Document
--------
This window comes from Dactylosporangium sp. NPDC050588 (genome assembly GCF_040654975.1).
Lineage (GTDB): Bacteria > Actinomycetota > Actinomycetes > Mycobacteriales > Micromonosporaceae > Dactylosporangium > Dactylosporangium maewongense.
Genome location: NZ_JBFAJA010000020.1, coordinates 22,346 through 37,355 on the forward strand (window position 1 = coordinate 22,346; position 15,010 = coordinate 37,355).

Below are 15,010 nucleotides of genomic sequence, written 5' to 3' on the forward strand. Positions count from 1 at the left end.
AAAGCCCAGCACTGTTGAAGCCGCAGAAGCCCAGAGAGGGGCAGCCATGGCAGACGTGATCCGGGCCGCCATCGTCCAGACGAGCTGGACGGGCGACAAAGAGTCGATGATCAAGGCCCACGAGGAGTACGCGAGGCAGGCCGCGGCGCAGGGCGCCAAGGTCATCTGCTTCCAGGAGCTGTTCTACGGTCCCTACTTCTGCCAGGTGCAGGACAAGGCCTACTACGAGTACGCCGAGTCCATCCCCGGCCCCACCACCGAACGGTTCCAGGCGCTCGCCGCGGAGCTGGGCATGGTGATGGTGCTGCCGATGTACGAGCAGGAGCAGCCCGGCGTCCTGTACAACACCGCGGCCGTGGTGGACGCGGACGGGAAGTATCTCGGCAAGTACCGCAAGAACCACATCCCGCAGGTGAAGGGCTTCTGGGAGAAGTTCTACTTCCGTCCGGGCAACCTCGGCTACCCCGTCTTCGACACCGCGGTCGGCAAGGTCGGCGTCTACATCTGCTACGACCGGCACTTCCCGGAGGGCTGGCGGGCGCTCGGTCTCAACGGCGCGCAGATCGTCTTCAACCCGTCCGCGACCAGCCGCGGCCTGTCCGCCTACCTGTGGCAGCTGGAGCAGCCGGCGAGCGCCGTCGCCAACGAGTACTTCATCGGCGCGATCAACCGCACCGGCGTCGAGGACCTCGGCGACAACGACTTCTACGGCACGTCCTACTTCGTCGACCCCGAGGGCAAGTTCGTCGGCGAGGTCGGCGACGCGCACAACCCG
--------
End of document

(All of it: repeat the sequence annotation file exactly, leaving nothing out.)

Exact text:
This window comes from Dactylosporangium sp. NPDC050588 (genome assembly GCF_040654975.1).
Lineage (GTDB): Bacteria > Actinomycetota > Actinomycetes > Mycobacteriales > Micromonosporaceae > Dactylosporangium > Dactylosporangium maewongense.
Genome location: NZ_JBFAJA010000020.1, coordinates 22,346 through 37,355 on the forward strand (window position 1 = coordinate 22,346; position 15,010 = coordinate 37,355).

Below are 15,010 nucleotides of genomic sequence, written 5' to 3' on the forward strand. Positions count from 1 at the left end.
AAAGCCCAGCACTGTTGAAGCCGCAGAAGCCCAGAGAGGGGCAGCCATGGCAGACGTGATCCGGGCCGCCATCGTCCAGACGAGCTGGACGGGCGACAAAGAGTCGATGATCAAGGCCCACGAGGAGTACGCGAGGCAGGCCGCGGCGCAGGGCGCCAAGGTCATCTGCTTCCAGGAGCTGTTCTACGGTCCCTACTTCTGCCAGGTGCAGGACAAGGCCTACTACGAGTACGCCGAGTCCATCCCCGGCCCCACCACCGAACGGTTCCAGGCGCTCGCCGCGGAGCTGGGCATGGTGATGGTGCTGCCGATGTACGAGCAGGAGCAGCCCGGCGTCCTGTACAACACCGCGGCCGTGGTGGACGCGGACGGGAAGTATCTCGGCAAGTACCGCAAGAACCACATCCCGCAGGTGAAGGGCTTCTGGGAGAAGTTCTACTTCCGTCCGGGCAACCTCGGCTACCCCGTCTTCGACACCGCGGTCGGCAAGGTCGGCGTCTACATCTGCTACGACCGGCACTTCCCGGAGGGCTGGCGGGCGCTCGGTCTCAACGGCGCGCAGATCGTCTTCAACCCGTCCGCGACCAGCCGCGGCCTGTCCGCCTACCTGTGGCAGCTGGAGCAGCCGGCGAGCGCCGTCGCCAACGAGTACTTCATCGGCGCGATCAACCGCACCGGCGTCGAGGACCTCGGCGACAACGACTTCTACGGCACGTCCTACTTCGTCGACCCCGAGGGCAAGTTCGTCGGCGAGGTCGGCGACGCGCACAACCCG